Earlier this week popular indie rock group, Kasabian made an announcement on their social media that lead singer Tom Meighan was taking a break from the band. Outpourings of support followed for the charismatic lead singer.
But all was not as it seemed. The singer was accused, (and found guilty of), a violent attack on fiancé Vikki Ager. Not only had Meighen committed the attack, it was witnessed by a child, who alerted the police. When sentencing the judge told Meighen ‘I could send you to prison.’ Which begs the question:
Why didn’t he?
When the actual details of why Kasabian are now without a lead singer were released, there was an angry backlash on social media. Although Kasabian condemned the domestic abuse, many thought the statement, and indeed the sentiment, was too little, too late.
Domestic abuse charities have criticised the sentence handed to Meighan (200 hours community service) because there is a wider issue here: Such lenient sentencing is undermining survivors’ confidence in the law. If there really is no excuse for abuse, then why aren’t perpetrators facing the full force of the law?
1 in 4 women will experience domestic abuse. Yet it remains under-reported to both the authorities and in the press. With such lenient sentencing for an attack that was filmed, there is little in the way of comfort for those seeking justice without it.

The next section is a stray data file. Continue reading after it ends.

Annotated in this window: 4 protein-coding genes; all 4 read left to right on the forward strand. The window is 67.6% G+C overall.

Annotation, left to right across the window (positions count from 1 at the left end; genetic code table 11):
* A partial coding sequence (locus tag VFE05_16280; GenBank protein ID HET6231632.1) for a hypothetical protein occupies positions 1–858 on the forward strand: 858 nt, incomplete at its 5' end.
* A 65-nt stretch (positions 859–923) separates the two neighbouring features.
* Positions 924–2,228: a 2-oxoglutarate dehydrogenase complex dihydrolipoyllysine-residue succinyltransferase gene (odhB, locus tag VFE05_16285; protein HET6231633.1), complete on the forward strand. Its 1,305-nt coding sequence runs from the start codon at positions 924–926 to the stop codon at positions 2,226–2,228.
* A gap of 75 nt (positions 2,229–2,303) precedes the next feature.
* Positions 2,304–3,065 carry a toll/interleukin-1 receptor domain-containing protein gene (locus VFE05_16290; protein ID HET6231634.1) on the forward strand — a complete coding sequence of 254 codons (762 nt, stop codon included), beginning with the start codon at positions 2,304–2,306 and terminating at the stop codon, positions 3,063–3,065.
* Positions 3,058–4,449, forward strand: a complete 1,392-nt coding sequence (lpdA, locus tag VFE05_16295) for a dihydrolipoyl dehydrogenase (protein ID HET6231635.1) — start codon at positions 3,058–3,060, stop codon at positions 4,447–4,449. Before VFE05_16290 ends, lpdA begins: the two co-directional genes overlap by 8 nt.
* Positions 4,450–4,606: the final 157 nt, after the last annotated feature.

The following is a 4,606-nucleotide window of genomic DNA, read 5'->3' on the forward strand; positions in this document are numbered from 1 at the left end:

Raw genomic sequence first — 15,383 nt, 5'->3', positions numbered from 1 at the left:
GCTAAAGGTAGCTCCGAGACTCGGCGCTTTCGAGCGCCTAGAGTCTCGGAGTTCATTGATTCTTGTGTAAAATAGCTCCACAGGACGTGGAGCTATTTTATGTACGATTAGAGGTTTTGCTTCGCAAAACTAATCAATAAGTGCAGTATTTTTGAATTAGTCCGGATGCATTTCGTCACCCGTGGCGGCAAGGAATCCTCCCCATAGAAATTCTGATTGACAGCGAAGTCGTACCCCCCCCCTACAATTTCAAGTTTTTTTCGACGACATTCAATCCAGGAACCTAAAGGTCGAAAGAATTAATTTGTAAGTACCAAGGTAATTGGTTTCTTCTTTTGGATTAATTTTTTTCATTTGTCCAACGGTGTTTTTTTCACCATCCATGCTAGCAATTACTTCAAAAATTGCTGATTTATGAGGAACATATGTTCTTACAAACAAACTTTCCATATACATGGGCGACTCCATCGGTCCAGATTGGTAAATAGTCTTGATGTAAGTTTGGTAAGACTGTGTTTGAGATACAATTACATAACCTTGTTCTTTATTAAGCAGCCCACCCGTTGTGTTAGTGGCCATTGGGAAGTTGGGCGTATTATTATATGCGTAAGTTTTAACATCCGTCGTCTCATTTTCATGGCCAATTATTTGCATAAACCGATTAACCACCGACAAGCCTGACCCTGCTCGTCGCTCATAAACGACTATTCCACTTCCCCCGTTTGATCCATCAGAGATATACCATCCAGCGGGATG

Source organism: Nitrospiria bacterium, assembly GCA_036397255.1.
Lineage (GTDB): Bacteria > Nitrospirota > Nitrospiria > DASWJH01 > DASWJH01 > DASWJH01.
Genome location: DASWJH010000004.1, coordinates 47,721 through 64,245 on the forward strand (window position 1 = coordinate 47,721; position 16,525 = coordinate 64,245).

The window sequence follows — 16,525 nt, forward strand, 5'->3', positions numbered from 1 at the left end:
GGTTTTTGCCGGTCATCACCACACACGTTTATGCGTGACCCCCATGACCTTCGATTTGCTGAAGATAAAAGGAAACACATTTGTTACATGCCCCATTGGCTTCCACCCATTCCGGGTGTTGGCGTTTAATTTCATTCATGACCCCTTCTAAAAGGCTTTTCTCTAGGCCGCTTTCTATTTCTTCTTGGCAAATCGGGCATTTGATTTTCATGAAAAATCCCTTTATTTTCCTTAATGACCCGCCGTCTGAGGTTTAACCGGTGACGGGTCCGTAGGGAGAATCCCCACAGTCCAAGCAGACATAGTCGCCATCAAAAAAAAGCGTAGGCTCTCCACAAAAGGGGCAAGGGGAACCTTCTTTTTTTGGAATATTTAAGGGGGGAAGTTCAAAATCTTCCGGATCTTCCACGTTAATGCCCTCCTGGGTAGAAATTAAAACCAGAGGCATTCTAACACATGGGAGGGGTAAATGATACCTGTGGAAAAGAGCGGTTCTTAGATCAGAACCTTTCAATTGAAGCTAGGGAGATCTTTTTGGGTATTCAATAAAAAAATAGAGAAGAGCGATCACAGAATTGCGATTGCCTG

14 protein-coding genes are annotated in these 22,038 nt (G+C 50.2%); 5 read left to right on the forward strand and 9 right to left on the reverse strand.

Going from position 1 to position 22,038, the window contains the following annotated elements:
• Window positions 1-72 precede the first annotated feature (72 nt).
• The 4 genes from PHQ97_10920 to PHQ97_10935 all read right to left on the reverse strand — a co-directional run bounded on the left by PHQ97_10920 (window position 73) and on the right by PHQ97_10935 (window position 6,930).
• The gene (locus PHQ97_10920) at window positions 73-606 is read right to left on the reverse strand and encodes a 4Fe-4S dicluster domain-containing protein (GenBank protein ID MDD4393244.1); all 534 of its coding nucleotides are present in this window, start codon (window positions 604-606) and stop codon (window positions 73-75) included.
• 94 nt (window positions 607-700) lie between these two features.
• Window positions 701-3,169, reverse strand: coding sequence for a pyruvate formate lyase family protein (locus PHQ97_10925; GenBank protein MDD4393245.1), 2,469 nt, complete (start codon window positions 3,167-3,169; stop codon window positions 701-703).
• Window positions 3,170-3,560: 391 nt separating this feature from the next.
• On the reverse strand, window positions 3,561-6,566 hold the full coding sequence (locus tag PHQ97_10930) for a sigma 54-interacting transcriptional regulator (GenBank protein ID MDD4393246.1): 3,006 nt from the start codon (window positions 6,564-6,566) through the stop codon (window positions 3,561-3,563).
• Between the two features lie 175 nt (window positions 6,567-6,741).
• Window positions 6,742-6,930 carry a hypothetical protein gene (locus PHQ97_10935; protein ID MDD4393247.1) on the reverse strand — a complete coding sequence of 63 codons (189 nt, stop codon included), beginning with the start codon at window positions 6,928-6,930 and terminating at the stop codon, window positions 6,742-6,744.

Without wider reporting on the issues surrounding domestic abuse, a lack of understanding on the issues faced by survivors will continue. Refuges will not be adequately funded and the number of women and children dying at the hands of their abusers will increase. Furthermore, the way in which these cases are reported in the media is warping the public perception. Leading to a dangerous misunderstanding both of what constitutes abuse and the misconception that if a partner is not physically violent, the relationship is not abusive.
It should also be noted that research has found that the way domestic abuse is reported in the British tabloids uses language that shifts blame from the perpetrator to the victim. Why is the media not focusing on the abusers? Instead, excuses are made for abusive behaviour; alcohol, football results(!), depression, lack of employment or the woman’s behaviour.
According to the Office of National Statistics, 2 women are murdered in the UK every week due to domestic violence. In order to encourage women to leave abusive relationships and to get justice for their ordeals, as a society we need to start condemning abusive behaviour, not excusing it. To do this the #noexcuseforabuse slogan needs to be demonstrated through the courts and judicial proceedings.
The blame must never be put on the victim. When a victim has the strength to leave their perpetrator, there needs to be enough refuge spaces. What incentive is there to provide enough refuge space when the severity and prevalence of domestic abuse is being underplayed and sanitised? When the true horrors and far reaching consequences are overlooked because the press decide the victim goaded their ‘struggling’ partner by ‘flirtatious’ actions? When abusers are portrayed as ‘reaching breaking point’ rather than penalised for committing the abuse, there remains little incentive for victims to seek justice.
If you would like more information on domestic abuse, visit our supported accommodation pages here.
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